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Spock, Picture Day, Robots
This is the latest episode of Don’t Press That Button, a newsletter about books and music and movies and cats and baseball and whatnot. As the name would indicate, we are very cautious about buttons around here. It’s not just the buttons that are obviously dangerous — e.g., “self-destruct” and so on — that concern us. If you ever come across a button that reads, “Endless Supply of Non-Addictive Cocaine” or “Power to Fly” or “Portal to Heaven” or “Lost Beatles Album” or anything else that you badly want, I’m sorry, but you just know that it’s not going to be that easy. There will be a catch, and it will be unpleasant, and you will end up regretting that you pushed the button.
However, I’ve investigated the button below, and all it does is subscribe you to this newsletter. It’s not going to be as good as a lost Beatles album, it’s just my newsletter, but you might like it. If you’re new here, and you’d like to stick around, you can safely do so by clicking on it.
A Science Fiction Tableau
I was straightening up a bit, and a few of the objects that I was arranging suggested a science fiction tableau. Here it is:
With that for a prompt, I will share the following thoughts:
I suspect that the Spock action figure originally belonged to either my brother or sister. While I liked Star Wars figures as a kid, they were only really fun to stage, and that had limited appeal. G.I. Joes had bendable elbows and knees, so they were much better for playing with. Anyway, I don’t recall ever seeing Star Trek figures in the toy aisle, but so far as I can tell, Spock here is basically the same as a Star Wars figure. I think he’s from the first Star Trek filmand I like him a lot. No idea how he’ll extricate himself from the seashell bowl, but I’m sure he’ll manage to somehow. I always dug it when Kirk and Spock and their crewmates beamed places, it was such a cool visual, although from a storytelling viewpoint it must be a constant pain in the ass, making it so that they can’t just beam themselves out of trouble every episode. Cell phones are sort of like this in contemporary stories.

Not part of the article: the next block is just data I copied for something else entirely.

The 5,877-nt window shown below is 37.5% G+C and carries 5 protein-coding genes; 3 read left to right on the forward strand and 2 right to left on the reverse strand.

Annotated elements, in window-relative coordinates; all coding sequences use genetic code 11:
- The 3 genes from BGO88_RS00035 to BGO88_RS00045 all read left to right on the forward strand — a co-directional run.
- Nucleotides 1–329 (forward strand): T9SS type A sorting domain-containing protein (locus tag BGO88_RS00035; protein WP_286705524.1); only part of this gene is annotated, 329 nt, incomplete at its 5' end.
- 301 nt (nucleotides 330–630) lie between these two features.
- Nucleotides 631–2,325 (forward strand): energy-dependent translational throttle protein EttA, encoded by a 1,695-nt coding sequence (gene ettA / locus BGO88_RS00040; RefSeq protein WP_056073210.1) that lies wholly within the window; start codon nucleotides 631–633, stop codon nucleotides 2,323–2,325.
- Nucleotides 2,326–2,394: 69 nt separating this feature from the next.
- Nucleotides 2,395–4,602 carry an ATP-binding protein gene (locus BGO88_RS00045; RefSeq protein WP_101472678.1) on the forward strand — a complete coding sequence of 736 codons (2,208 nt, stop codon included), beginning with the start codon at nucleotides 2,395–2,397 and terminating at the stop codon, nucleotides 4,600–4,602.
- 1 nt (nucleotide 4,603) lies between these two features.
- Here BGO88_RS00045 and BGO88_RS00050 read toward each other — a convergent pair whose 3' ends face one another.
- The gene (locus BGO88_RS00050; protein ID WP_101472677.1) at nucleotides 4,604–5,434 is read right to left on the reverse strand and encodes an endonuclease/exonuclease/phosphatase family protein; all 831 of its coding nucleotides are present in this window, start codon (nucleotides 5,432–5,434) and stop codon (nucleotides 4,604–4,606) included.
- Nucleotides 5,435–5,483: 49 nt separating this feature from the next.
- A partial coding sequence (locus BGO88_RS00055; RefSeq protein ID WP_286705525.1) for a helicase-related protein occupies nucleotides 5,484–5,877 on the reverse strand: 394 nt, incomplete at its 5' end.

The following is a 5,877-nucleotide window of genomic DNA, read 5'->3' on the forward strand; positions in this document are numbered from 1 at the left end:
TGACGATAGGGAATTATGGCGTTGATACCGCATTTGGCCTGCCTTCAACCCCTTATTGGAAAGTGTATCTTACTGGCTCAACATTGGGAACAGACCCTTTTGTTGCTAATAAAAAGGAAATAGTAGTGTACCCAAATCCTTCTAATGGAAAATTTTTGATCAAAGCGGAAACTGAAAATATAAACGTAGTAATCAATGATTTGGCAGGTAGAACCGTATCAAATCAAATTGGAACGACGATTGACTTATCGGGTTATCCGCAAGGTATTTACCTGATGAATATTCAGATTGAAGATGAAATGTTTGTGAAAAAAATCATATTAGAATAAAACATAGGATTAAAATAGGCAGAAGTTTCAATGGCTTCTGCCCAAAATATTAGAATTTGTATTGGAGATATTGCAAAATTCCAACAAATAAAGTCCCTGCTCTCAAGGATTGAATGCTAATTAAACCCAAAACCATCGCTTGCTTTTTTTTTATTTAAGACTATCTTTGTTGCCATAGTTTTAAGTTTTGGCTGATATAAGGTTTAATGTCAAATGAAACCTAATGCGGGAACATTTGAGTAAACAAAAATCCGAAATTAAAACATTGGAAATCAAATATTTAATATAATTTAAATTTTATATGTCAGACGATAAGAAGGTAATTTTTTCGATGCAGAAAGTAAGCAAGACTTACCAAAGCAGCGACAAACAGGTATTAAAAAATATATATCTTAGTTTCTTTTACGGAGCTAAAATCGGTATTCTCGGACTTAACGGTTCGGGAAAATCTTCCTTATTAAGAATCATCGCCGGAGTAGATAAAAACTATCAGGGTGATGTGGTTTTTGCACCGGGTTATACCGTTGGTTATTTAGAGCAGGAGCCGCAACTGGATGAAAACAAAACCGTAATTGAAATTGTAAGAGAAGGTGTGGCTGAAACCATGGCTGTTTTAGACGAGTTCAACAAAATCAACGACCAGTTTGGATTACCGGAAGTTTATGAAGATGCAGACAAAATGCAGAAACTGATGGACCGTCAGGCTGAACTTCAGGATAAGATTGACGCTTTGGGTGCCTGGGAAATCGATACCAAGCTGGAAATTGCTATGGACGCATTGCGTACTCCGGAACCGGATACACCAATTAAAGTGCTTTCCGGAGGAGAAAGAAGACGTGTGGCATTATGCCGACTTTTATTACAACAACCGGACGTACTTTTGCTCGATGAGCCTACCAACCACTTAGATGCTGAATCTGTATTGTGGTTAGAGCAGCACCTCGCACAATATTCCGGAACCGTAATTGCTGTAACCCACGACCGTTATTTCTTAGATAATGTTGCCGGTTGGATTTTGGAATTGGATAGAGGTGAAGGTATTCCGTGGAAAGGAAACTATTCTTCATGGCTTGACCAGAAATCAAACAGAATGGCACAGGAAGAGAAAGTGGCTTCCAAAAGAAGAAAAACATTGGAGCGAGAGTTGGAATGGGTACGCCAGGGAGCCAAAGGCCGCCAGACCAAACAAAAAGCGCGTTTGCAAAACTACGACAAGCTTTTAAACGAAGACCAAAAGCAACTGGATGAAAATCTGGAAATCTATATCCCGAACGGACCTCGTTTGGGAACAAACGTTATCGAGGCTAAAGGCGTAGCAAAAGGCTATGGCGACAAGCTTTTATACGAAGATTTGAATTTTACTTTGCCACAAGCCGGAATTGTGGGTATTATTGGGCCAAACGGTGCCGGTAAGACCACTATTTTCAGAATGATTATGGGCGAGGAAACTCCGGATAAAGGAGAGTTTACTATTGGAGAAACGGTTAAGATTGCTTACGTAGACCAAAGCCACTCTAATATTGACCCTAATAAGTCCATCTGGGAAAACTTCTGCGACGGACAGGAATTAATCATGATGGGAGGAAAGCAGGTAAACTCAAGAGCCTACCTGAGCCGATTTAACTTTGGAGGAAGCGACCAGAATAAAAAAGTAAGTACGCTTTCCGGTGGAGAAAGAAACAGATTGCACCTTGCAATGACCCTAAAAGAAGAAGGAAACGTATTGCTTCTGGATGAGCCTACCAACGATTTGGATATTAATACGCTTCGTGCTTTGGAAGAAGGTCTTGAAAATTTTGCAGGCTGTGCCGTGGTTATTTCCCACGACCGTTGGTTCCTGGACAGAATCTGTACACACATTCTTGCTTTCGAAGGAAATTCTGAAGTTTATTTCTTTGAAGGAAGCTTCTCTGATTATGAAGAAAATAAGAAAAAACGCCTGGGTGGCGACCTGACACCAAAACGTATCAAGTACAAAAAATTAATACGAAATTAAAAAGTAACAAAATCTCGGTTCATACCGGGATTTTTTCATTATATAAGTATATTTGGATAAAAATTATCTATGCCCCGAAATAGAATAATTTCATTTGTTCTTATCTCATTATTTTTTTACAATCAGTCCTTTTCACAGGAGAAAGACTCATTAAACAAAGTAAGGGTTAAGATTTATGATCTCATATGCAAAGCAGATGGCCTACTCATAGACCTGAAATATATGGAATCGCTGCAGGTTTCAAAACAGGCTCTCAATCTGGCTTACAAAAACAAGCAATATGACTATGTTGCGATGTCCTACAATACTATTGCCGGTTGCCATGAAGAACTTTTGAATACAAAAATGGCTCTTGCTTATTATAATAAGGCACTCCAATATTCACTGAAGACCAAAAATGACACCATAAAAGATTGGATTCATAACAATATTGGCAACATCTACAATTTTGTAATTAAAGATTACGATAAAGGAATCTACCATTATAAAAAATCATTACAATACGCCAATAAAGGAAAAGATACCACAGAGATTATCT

I never remembered Picture Day, so most of my pictures are like the one above, but this is unquestionably the coolest. Great E.T. T-shirt.
The robot is a “Recyclotron 6.0,” part of a line of sculptures called FOBOTs (Found Object Robots). My mom — Happy Mother’s Day again, Mom!— gave it to me as a gift some time ago and, gosh, it’s a fine object. The tag that came with him tells me that the main part of his body is a U.S. Army Multimeter.
In my story, the hero had to defeat a giant malfunctioning Soviet robot named Peaceful Ivan. I felt sorry for Peaceful Ivan, but Cleveland was at stake, so he had to take a beating. I haven’t read that collection in several years, but I feel confident the book holds up. Every writer who participated met the challenge with aplomb.
It was my pleasure to visit with everyone at the Dead Headspace Podcast. You can watch/listen over on YouTube.
I also enjoyed speaking with MyBookGramm on Instagram live. (There’s a special cameo by our cat Frankie somewhere in the middle, so watch closely for that.)
Oblong Books has signed copies of The Curator on hand if you would like to order one.
There have been more mass shootings since my last newsletter. Our country is in desperate need of gun control legislation. My recommendation — and plea — is that we all redouble our commitment to making sure that it happens. We don’t have to live this way. We can’t give up.
If you’d like to help but don’t know how, you can take a look at the Everytown for Gun Safety website. You might also want to bookmark this Gun Sense Candidate tool for the next round of elections so that you can make sure the candidates you vote for are ready to do what’s necessary and pass new laws to protect us from this epidemic of gun violence.
As ever, my thanks for subscribing, and in case you ever have a question or a comment or just want to say hi, if you reply to the email, I will see it. I’m over on Instagram, too, if you’d like to follow along there.
Circa 1979, the year I turned two. Definitely my brother or sister’s Spock. Whatever, I’m keeping him.
Sorry I never remembered to wear anything but a tee-shirt on Picture Day!
FWIW, Tom Bissell’s story was selected for inclusion in Best American Mystery Stories 2009, Will Clarke’s story appeared in Real Unreal: Best American Fantasy Vol. 3, Scott Snyder went on to script an acclaimed run on Batman and to author many other excellent comics, and J. Robert Lennon’s story was adapted as the basis for the television series Unforgettable.